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Blue Bear Woman

$11.99$22.95

a novel by Virginia Pesemapeo Bordeleau; translated by Susan Ouriou and Christelle Morelli

Print: 978-1-77133-681-9 – $22.95
ePUB: 978-1-77133-682-6 – $11.99
PDF: 978-1-77133-684-0 – $11.99

170 Pages
September 20, 2019

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Blue Bear Woman is the first novel written by an Indigenous woman that was published in Quebec in the French language. The story of a young Cree woman’s search for her roots and identity, Virginia Pesemapeo Bordeleau’s debut novel, Ourse bleue, was originally published in 2007, and is her second novel to be translated into English. The novel explores contemporary Indigenous life and the impact on the Cree of the building of the Eastmain dam in northern Quebec, posited as “virgin” territory, yet which has actually been part of the Cree traditional territory since time immemorial. In search of her roots, Victoria takes a trip to the country of her Cree ancestors with her companion, Daniel. It is a long journey to the north along the shores of James Bay. Colours, smells, and majestic landscapes arouse memories that soon devolve into strange and hauntings dreams at night. In bits and pieces, uncles, aunties, and cousins arrive to tell the story of Victoria’s family and bring with them images of her childhood that are tinged both with joy and sadness. Guided by her totem, the Blue Bear, she returns home to make peace with her soul, as well as release the soul of her Great-Uncle George, a hunter who has been missing in the forest for over twenty years.

“Virginia Pesemapeo Bordeleau creates a world where tragedy and triumph travel side by side. Alternating between the realities of darkness and light, between past and present, the author’s main character ultimately celebrates strength in spirit. The reverence shown towards the Cree history, culture and people of Northern Quebec takes the reader on a journey, filled with stories that no longer wish to be hidden. No longer left untold. Bravo to Virginia and bravo to Inanna Publications for the translation.”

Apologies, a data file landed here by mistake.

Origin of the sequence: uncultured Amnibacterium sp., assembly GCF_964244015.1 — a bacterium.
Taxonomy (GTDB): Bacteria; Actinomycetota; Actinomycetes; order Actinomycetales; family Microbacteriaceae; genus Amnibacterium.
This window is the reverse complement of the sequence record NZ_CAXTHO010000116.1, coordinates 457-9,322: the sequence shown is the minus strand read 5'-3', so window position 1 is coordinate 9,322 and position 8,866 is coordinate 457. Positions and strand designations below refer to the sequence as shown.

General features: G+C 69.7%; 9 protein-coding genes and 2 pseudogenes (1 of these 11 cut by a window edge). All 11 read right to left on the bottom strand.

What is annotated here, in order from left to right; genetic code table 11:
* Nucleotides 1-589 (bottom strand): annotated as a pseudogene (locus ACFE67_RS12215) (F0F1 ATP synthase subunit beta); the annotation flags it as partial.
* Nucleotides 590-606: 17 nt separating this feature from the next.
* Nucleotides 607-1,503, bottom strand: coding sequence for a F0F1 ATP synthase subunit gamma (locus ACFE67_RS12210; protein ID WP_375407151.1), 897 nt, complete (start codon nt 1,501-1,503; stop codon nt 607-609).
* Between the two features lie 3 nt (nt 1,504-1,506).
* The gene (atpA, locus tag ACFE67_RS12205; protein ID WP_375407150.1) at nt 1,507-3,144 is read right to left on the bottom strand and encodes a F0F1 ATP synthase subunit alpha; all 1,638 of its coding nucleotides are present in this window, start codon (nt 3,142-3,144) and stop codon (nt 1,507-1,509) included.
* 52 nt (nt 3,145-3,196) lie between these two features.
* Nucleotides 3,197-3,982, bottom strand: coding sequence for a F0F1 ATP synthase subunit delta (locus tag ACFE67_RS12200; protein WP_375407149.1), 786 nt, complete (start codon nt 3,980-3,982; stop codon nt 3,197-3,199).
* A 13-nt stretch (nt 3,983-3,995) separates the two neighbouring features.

—Carol Rose GoldenEagle (Daniels), author of Bearskin Diary, Hiraeth and Bone Black

“A dizzying dive into a heartrending past. This is what Ourse bleue has to offer in its story of origins and mixed blood. No self-pity to be found in this novel. No hate-filled rage either. Only genuine concern and care that we too share. Coupled with powerful images that continue to haunt us even after we’ve turned the last page.”
Le Devoir

Translated from French by Susan Ouriou and Christelle Morelli.

Susan Ouriou is an award-winning literary translator (French and Spanish to English), fiction writer and conference interpreter. Among her co-translations is Virginia Pesemapeo Bordeleau’s first novel published in translation, Winter Child, and Emmanuelle Walter’s non-fiction book Stolen Sisters: The Story of Two Missing Girls, Their Families and How Canada Has Failed Indigenous Women, which was shortlisted for the Governor General’s award for translation. An earlier translation, Pieces of Me, won that same award. She is the editor of Languages of Our Land: Indigenous Poems and Stories from Quebec and the anthology Beyond Words: Translating the World. For many years, she translated and interpreted for the Banff Centre’s Indigenous Writing residency. She has also interpreted for the Truth and Reconciliation Commission and the National Inquiry into Missing and Murdered Indigenous Women and Girls.

Christelle Morelli is a literary translator and teacher in Calgary’s Francophone school system. She has translated works of poetry and fiction, including Virginia Pesemapeo Bordeleau’s Winter Child and was short-listed for the Governor General’s translation award for Stolen Sisters. Born in France, she has lived in Quebec and Western Canada.

Blue Bear Woman


Virginia Pesemapeo Bordeleau is an internationally-recognized visual artist and published author of Cree origin. She has published three novels and two poetry collections in French. Born in Rapides-des-Cèdres in 1951, of a Cree mother and a mixed-race Quebecois father, she holds a Fine Arts Baccalaureate and has participated in numerous exhibitions in Quebec, United States, Mexico, Denmark, and received several awards for her art. In 2007, she published her first novel, Ourse blue. Her collection of poetry, De rouge et de blanc (2012) was awarded the Abitibi-Témiscamingue literary prize. Her subsequent novels include L’amant du lac (2013) and L’enfant hiver (2014). She lives in Abitibi, in northwest Quebec.